Windgate ITE International Residency
Research – Exploration – Collaboration
The Windgate ITE International Residency is a collegial experience in which the resident fellows explore new work through research, exploration and collaboration.
The Center for Art in Wood awards for seven prestigious fellowships for the annual Windgate ITE International Residency Program. The program selects from an international pool of applicants, one photojournalist, one scholar/educator, and five artists who work either solely in wood or who work with wood in combination with other materials.
The Windgate ITE International Residency Selection Committee decided, in 2015, to address a need by adding an eighth fellowship to be awarded to a student. The intent is to encourage the inclusion of a person who is at the beginning of their career as opposed to those who are more established in theirs. Applicants must exhibit proficiency in techniques in woodworking as well as exhibiting creativity in design in their work. Their participation in this residency will be as a peer with the other residents and will be included in the exhibition at the conclusion of the residency.
Applications for the Windgate ITE Fellow Student Artist are open to anyone who is currently a BFA, MFA, undergraduate, graduate, or one year out from an undergraduate or graduate program, or equivalent formal education. A reference letter from a teacher is required.
Resident artists have been selected through 2017 and 2018. The Center welcomes applications from photojournalists and scholars for 2018 and 2019 and from artists for the two remaining openings in 2019. Applications are welcome, and the PDF of the application is available here.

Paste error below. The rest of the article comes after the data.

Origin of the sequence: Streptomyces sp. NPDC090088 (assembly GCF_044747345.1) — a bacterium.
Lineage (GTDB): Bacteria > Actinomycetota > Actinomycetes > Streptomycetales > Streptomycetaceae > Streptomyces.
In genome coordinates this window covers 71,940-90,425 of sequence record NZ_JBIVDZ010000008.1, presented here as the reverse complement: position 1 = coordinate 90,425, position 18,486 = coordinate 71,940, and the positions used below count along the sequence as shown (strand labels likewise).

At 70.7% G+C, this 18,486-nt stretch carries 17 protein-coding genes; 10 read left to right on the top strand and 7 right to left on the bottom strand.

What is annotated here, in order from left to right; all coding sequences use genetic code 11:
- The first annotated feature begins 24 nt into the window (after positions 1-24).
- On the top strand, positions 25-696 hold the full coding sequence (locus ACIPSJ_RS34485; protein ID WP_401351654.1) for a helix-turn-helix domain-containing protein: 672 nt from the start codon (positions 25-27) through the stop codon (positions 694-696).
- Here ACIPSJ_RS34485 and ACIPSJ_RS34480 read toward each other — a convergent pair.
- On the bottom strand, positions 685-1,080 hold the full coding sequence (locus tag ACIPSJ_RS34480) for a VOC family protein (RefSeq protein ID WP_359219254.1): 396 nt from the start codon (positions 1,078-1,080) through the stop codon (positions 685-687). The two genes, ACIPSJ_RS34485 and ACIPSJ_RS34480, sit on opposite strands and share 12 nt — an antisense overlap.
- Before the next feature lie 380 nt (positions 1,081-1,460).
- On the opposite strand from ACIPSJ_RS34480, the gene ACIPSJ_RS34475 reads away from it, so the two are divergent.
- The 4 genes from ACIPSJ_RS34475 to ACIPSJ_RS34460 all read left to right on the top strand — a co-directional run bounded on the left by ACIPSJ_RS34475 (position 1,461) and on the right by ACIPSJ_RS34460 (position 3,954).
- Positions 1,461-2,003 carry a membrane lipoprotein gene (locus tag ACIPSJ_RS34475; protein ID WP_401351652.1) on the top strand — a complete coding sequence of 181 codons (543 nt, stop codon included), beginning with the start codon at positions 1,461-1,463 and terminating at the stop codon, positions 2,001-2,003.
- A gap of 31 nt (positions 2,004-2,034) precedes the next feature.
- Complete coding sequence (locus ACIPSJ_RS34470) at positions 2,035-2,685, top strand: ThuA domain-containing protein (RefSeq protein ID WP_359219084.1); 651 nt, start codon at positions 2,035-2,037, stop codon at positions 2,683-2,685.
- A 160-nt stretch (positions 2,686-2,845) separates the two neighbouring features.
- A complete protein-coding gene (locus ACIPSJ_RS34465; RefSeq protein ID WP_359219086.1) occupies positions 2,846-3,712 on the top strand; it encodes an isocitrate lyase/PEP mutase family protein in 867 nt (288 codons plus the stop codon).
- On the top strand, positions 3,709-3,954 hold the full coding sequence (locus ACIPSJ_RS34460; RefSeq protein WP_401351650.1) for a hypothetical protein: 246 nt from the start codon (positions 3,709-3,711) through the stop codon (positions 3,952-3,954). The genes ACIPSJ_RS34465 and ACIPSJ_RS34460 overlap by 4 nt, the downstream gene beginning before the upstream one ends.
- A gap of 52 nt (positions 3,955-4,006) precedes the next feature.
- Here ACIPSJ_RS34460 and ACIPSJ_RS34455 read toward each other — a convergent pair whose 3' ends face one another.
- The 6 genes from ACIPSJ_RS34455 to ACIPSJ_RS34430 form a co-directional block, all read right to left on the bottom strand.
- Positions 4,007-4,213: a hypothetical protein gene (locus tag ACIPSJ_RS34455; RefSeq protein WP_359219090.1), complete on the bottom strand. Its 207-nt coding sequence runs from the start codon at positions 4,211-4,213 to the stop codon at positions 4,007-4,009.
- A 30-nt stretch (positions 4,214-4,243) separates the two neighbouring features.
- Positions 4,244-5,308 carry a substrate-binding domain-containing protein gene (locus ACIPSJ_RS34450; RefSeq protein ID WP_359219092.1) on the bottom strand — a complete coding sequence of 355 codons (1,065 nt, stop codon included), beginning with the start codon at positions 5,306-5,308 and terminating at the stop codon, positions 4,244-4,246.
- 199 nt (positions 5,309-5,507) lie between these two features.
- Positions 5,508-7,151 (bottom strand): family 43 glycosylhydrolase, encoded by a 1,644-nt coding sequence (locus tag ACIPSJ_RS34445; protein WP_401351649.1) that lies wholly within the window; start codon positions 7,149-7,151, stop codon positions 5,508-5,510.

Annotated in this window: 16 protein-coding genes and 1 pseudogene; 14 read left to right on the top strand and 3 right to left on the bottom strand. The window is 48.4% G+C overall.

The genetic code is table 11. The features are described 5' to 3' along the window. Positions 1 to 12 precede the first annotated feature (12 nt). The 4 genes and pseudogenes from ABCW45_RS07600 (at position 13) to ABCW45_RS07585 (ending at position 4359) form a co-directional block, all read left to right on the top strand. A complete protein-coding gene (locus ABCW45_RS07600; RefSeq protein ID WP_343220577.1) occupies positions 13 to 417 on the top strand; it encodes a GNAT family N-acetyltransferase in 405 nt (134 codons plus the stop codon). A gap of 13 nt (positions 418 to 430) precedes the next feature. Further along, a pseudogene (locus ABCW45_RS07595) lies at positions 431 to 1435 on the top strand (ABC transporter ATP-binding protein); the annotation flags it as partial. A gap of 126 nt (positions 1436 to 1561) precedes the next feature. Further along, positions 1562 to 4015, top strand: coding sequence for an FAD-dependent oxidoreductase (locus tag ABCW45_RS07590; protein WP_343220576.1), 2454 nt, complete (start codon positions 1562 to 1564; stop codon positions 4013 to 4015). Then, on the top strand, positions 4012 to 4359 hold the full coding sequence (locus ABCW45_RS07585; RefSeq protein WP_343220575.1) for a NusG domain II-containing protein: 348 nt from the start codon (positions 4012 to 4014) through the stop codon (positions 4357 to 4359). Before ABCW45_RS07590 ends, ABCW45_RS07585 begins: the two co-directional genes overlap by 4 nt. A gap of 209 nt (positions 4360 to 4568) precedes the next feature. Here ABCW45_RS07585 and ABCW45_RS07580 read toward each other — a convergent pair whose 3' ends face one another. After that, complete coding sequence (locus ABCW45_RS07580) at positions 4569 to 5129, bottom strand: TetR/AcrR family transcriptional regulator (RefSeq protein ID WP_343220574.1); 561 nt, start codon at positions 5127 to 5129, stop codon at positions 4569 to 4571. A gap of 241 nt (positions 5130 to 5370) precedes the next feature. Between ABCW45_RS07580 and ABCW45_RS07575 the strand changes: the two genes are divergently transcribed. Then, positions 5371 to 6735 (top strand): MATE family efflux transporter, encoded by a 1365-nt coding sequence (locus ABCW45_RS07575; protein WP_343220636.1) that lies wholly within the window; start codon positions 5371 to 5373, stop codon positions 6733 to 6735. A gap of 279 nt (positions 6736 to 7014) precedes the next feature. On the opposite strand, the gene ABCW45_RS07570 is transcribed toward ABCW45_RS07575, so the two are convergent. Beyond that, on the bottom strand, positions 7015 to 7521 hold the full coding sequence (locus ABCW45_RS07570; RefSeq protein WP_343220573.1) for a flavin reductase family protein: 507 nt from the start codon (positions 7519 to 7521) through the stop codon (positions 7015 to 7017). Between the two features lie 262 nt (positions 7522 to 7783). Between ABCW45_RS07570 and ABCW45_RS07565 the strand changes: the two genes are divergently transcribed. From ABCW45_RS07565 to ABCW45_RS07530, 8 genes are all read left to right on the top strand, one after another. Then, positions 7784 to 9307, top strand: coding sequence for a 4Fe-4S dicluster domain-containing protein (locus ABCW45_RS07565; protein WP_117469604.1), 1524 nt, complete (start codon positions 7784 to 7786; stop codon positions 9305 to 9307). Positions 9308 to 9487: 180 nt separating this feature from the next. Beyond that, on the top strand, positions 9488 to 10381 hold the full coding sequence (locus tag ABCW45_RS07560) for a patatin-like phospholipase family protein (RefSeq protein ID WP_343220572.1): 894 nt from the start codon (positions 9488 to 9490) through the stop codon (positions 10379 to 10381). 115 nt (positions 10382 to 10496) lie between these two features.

For more information on the Windgate ITE International Residency Program or the application process, please email Karen Schoenewaldt, Registrar, at email@example.com.
About the Residency
Established in 1995, the Windgate ITE program has received generous endowment funds from the Windgate Charitable Foundation. Renamed the Windgate ITE International Residency, it is comprised of an 8-week, interactive program during which the seven resident fellows live and work together at the University of the Arts (UArts), in Philadelphia, PA, US. The residency runs from June through the first week of August each year. For the current year’s Fellows, click here.
The program is designed as a collegial experience and encourages an open exchange of creative and technical innovations. Residents are able to pursue both individual and collaborative work that is explorative and experimental. The photojournalist will document the residents’ experience using the medium of their choice. As with the other residents, exploration and experimentation are encouraged and the photojournalist is free to pursue artistic as well as documentary projects. The scholar/educator joins the group for one week mid-residency to explore personal research, engage in open discussions; and conduct interviews with the residents about their backgrounds and experimentation during the residency. The intention for this exchange is to stimulate scholarly dialog amongst the residents as well as provide the basis for a written reflection.